When creating a culture of innovation, many organizations face hurdles related to talent, capital and time. CIOs and the enterprises they lead are now at an inflection point in the way that humans and technology work together in the business ecosystem, with companies utilizing cognitive automation as a way to shift workflow dynamics and unleash the potential for every employee to be an innovator.
The co-existence between human employees and cognitive systems is creating a new class of digital labor that can enhance human skills and expertise, allowing employees to innovate constantly. Working within this new ecosystem, generalists can behave like specialists, and less experienced employees can perform like seasoned veterans.
As the organization begins laying the groundwork for cognitive automation, key considerations for CIOs can be segmented into four phases.
Innovation discovery. Determine the disruptive impact on your business processes, people and culture. What are the benefits of digital labor? What are the cognitive opportunities across functions? How will employees do their jobs differently? Your innovation discovery should culminate in a clear understanding of these questions.
Vendor landscape. Separate hype from reality and choose the right solution for your needs. Do you need a niche software provider with narrow applications, such as digital assistants for retail customer service? Do you need a vendor for configurable process robotics software? Or is it best to seek a provider of more comprehensive platforms in artificial intelligence and machine learning?
Ultimately vendor selection should align with your strategy for creating enterprise value, balancing short-term quick wins with long-term game changers. Also consider how vendors will complement what your organization can already do by itself.
Strategy and roadmap. Prioritizing use cases can lead to “cognitive moments” that represent transformative opportunities to show how employees will benefit as innovators working with digital labor. This kind of approach creates best practices for the organization as it begins execution.
Implementation. Use a portfolio approach to reduce the risk of your cognitive transformation, while ensuring that the enterprise can extract value from both simple and complex implementations. For example, you might want to start with robotic process automation (RPA) to automate basic tasks, which in turn can support more complex cognitive projects. Cognitive projects take longer to implement but, accordingly, have a higher business impact. Finally, ensure that technology teams use modern design thinking and agile methodologies to drive user adoption at every stage of the implementation roadmap.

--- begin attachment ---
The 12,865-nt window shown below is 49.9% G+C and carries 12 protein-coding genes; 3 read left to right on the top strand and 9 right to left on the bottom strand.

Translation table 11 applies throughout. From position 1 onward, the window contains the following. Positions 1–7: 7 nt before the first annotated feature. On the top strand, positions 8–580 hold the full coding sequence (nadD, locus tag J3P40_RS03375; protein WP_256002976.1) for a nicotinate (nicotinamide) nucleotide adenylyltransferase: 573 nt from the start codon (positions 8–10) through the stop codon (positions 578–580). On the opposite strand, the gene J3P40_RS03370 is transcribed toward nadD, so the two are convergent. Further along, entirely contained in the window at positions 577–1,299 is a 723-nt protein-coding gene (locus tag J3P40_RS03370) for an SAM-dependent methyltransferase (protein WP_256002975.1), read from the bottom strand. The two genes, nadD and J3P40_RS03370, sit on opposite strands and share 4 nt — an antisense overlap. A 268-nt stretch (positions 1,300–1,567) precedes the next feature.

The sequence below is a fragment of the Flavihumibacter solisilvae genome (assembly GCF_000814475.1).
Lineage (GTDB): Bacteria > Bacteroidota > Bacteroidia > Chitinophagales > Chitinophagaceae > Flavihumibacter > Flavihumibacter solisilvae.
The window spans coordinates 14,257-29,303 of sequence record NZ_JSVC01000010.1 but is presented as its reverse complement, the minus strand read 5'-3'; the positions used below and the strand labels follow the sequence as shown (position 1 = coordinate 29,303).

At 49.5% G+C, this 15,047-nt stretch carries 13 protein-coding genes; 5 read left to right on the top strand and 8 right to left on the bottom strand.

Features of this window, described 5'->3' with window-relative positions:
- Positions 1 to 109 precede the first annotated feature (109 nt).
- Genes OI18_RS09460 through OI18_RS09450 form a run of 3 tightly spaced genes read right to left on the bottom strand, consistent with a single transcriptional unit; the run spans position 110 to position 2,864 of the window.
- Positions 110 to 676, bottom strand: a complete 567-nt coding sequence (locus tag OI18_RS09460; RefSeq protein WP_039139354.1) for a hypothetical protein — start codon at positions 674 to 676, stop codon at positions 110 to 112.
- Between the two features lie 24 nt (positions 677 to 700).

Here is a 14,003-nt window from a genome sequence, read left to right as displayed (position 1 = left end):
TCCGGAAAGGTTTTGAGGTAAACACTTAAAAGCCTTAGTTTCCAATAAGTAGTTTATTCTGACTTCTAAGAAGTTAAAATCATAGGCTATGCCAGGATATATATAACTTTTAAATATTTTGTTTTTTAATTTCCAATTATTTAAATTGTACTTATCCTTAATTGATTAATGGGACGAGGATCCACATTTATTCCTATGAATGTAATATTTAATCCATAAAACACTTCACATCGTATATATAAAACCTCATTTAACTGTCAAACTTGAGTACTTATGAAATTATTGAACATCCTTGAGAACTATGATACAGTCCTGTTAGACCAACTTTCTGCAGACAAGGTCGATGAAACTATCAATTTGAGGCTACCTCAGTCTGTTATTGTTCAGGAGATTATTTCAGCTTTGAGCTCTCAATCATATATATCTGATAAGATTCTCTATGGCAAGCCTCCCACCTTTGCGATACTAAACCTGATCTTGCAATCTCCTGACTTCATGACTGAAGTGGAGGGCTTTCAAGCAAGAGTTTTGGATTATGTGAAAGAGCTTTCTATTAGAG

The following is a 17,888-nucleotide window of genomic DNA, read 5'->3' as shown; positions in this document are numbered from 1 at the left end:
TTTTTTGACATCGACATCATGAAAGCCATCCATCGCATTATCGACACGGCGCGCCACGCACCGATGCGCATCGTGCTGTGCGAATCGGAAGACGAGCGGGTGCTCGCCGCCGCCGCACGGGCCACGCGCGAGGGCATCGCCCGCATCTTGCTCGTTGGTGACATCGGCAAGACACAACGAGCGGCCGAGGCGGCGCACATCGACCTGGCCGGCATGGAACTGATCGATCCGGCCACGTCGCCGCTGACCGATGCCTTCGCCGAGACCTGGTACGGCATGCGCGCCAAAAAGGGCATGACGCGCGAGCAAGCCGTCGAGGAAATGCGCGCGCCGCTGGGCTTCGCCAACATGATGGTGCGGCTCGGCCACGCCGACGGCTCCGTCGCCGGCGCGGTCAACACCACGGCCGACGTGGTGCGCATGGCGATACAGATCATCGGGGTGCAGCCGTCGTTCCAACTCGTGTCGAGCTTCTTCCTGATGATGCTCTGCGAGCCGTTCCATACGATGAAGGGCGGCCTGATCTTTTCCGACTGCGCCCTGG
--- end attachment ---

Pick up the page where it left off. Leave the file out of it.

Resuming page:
Just as critical to sustained success is a model for change management and governance, which should have the full commitment of leadership and underpins all four phases of a cognitive strategy. This model helps ensure that the cognitive automation vision – to transform the enterprise into an engine of unconstrained innovation – becomes a scalable reality, with buy-in from all parts of the organization.
Steven Hill is the U.S. Head of Innovation and Global Head of Innovation & Investments at KPMG LLP, the audit, tax and advisory firm. In these roles, Steve is responsible for the lifecycle of innovation, which includes trends and disruption analysis, organic growth, corporate development/M&A, alliances, knowledge and collaboration management and investment management.
Steve meshes the art and science of innovation to drive market relevance and sustainable growth. Steve’s close connection to market trends and growth strategies has made him a thought leader and change agent on innovation and business transformation.
Steve previously served in several KPMG leadership positions, including U.S. and Global Leader of Innovation for KPMG’s Advisory business, Global Leader for IT Strategy and CIO advisory services, and other major industry and geographic leadership roles.
Prior to joining KPMG, Steve was Managing Director of Strategic Planning for SHL Systemhouse, where he was a contributing architect in the creation of Transformational Outsourcing. Steve also served as consultant at McKinsey & Co. and is a graduate of the United States Merchant Marine Academy.
The opinions expressed in this blog are those of Steven Hill and do not necessarily represent those of IDG Communications, Inc., its parent, subsidiary or affiliated companies.